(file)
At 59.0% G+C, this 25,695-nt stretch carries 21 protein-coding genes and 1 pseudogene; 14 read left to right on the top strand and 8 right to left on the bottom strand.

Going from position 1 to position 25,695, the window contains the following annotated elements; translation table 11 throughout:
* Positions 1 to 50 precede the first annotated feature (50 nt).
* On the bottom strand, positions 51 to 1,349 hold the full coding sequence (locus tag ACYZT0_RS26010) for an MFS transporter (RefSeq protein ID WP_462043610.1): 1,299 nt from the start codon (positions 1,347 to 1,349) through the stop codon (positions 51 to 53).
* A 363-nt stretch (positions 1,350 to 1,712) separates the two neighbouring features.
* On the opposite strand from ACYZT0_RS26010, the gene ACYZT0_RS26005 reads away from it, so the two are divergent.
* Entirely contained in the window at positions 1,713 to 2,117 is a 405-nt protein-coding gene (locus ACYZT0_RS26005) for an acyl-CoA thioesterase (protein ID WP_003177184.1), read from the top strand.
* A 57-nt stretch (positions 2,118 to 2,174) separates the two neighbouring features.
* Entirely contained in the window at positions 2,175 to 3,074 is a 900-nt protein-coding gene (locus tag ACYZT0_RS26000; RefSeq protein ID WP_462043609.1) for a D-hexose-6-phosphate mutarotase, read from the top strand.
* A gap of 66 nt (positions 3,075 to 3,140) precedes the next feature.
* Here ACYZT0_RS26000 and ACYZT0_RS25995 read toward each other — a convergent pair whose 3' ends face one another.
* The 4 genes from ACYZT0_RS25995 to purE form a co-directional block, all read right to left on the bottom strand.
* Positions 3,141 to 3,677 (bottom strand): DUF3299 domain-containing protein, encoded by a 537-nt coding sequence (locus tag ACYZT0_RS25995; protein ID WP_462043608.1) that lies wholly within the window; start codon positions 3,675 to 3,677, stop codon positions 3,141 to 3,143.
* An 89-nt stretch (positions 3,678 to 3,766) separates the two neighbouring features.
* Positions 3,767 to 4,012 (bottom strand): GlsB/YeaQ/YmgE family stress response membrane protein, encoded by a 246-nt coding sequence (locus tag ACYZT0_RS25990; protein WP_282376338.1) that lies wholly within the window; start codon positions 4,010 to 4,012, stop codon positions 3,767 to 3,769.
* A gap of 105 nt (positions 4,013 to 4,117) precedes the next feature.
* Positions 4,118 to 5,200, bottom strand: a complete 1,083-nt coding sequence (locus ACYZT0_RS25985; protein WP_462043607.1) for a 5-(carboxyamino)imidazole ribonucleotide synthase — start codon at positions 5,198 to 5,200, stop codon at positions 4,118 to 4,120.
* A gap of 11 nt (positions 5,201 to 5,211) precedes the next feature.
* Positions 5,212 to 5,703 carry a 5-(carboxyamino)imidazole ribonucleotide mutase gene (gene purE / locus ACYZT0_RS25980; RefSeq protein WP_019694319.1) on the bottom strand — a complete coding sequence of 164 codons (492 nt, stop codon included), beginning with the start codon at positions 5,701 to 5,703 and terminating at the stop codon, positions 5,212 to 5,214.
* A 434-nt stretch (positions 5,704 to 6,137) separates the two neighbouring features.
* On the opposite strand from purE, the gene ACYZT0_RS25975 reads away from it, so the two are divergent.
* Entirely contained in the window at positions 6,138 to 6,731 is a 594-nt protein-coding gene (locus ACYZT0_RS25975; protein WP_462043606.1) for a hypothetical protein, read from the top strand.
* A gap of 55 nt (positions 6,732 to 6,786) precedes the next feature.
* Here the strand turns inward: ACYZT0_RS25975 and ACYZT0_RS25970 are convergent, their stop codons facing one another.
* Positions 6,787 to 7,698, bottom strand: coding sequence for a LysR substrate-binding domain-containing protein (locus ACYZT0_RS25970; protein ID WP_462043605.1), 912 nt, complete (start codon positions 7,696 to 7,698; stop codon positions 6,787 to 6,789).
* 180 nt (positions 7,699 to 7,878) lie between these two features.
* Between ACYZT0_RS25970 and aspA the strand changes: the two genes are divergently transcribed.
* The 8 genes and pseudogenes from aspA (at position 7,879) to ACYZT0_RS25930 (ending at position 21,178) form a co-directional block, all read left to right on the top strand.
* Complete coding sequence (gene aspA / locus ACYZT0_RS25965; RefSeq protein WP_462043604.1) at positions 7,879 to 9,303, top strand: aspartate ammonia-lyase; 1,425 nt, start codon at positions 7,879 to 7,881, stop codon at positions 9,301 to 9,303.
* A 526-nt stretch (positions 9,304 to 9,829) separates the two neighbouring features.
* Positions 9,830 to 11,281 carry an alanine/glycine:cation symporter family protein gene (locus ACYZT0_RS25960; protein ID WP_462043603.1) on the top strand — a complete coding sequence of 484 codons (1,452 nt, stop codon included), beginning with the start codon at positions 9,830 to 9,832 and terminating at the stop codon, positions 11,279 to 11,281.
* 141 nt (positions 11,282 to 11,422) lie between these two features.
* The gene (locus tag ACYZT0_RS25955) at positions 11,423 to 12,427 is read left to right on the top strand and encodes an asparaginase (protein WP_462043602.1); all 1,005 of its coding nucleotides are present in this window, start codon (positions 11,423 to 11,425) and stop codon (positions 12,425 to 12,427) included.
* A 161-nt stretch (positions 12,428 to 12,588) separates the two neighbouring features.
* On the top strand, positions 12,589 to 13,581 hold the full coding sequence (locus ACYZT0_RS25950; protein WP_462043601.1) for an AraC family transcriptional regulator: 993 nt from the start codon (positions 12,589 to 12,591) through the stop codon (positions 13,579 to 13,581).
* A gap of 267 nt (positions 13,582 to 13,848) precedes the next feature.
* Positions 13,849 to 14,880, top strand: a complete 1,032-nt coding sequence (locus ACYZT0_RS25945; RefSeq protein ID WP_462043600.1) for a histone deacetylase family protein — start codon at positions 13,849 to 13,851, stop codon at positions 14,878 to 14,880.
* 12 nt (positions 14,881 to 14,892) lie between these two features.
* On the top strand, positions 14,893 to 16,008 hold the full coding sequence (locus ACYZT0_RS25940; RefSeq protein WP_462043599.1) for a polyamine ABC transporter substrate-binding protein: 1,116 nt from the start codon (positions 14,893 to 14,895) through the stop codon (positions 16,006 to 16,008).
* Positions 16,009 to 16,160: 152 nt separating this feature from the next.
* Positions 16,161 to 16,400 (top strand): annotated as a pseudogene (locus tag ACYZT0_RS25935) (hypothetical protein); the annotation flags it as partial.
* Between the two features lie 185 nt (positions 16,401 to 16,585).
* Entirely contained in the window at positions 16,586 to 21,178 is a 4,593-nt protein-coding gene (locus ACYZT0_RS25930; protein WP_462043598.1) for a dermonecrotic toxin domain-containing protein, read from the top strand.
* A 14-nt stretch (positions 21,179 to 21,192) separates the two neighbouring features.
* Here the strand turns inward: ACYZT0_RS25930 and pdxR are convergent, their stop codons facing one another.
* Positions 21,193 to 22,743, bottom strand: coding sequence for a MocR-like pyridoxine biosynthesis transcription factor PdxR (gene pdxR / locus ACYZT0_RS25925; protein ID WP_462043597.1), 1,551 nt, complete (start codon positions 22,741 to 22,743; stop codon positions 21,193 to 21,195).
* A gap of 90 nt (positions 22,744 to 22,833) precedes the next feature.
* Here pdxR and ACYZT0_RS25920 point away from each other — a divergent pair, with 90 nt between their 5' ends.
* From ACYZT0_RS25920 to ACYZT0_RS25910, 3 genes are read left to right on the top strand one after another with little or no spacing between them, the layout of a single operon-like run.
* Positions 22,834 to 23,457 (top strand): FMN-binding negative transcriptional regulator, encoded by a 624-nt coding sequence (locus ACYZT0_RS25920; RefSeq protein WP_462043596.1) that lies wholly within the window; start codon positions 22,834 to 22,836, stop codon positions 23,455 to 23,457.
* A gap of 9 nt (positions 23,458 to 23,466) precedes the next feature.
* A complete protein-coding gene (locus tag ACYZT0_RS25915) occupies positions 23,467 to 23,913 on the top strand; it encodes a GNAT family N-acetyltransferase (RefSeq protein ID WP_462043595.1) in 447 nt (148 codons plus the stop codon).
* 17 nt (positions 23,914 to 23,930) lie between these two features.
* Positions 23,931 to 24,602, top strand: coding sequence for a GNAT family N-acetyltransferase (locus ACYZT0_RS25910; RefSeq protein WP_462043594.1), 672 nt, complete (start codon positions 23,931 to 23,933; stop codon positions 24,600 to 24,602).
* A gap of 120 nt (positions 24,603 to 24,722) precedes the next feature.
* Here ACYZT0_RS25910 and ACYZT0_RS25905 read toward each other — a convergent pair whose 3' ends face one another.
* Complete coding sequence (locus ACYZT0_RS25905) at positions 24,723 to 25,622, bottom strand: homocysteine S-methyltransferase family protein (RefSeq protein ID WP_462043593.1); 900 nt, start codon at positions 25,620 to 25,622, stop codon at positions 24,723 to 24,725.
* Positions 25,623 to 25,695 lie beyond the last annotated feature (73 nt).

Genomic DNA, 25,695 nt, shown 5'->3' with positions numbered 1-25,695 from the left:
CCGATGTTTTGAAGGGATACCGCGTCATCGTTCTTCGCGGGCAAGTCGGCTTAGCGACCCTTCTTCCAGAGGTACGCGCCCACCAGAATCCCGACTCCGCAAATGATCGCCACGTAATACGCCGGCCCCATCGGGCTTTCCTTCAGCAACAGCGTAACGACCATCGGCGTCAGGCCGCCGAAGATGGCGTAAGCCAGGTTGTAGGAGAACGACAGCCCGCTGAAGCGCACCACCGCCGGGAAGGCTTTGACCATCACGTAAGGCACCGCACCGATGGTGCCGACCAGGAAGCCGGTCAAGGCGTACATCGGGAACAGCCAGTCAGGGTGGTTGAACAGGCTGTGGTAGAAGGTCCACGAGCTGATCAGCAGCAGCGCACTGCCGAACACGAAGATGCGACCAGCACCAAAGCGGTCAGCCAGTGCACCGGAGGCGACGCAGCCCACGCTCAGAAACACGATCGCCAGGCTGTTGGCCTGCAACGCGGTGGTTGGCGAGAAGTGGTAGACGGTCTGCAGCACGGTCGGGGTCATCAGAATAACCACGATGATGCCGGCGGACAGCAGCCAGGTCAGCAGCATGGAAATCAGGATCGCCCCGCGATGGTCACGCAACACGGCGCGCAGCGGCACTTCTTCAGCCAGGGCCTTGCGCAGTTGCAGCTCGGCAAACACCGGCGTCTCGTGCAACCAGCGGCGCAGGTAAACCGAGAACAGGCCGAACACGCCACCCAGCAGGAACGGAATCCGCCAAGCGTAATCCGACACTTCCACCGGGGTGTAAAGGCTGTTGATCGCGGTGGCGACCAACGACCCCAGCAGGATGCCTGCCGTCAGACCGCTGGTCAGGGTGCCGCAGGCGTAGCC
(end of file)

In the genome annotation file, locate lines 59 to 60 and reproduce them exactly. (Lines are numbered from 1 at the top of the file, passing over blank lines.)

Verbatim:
Genomic DNA, 25,695 nt, shown 5'->3' with positions numbered 1-25,695 from the left:
CCGATGTTTTGAAGGGATACCGCGTCATCGTTCTTCGCGGGCAAGTCGGCTTAGCGACCCTTCTTCCAGAGGTACGCGCCCACCAGAATCCCGACTCCGCAAATGATCGCCACGTAATACGCCGGCCCCATCGGGCTTTCCTTCAGCAACAGCGTAACGACCATCGGCGTCAGGCCGCCGAAGATGGCGTAAGCCAGGTTGTAGGAGAACGACAGCCCGCTGAAGCGCACCACCGCCGGGAAGGCTTTGACCATCACGTAAGGCACCGCACCGATGGTGCCGACCAGGAAGCCGGTCAAGGCGTACATCGGGAACAGCCAGTCAGGGTGGTTGAACAGGCTGTGGTAGAAGGTCCACGAGCTGATCAGCAGCAGCGCACTGCCGAACACGAAGATGCGACCAGCACCAAAGCGGTCAGCCAGTGCACCGGAGGCGACGCAGCCCACGCTCAGAAACACGATCGCCAGGCTGTTGGCCTGCAACGCGGTGGTTGGCGAGAAGTGGTAGACGGTCTGCAGCACGGTCGGGGTCATCAGAATAACCACGATGATGCCGGCGGACAGCAGCCAGGTCAGCAGCATGGAAATCAGGATCGCCCCGCGATGGTCACGCAACACGGCGCGCAGCGGCACTTCTTCAGCCAGGGCCTTGCGCAGTTGCAGCTCGGCAAACACCGGCGTCTCGTGCAACCAGCGGCGCAGGTAAACCGAGAACAGGCCGAACACGCCACCCAGCAGGAACGGAATCCGCCAAGCGTAATCCGACACTTCCACCGGGGTGTAAAGGCTGTTGATCGCGGTGGCGACCAACGACCCCAGCAGGATGCCTGCCGTCAGACCGCTGGTCAGGGTGCCGCAGGCGTAGCC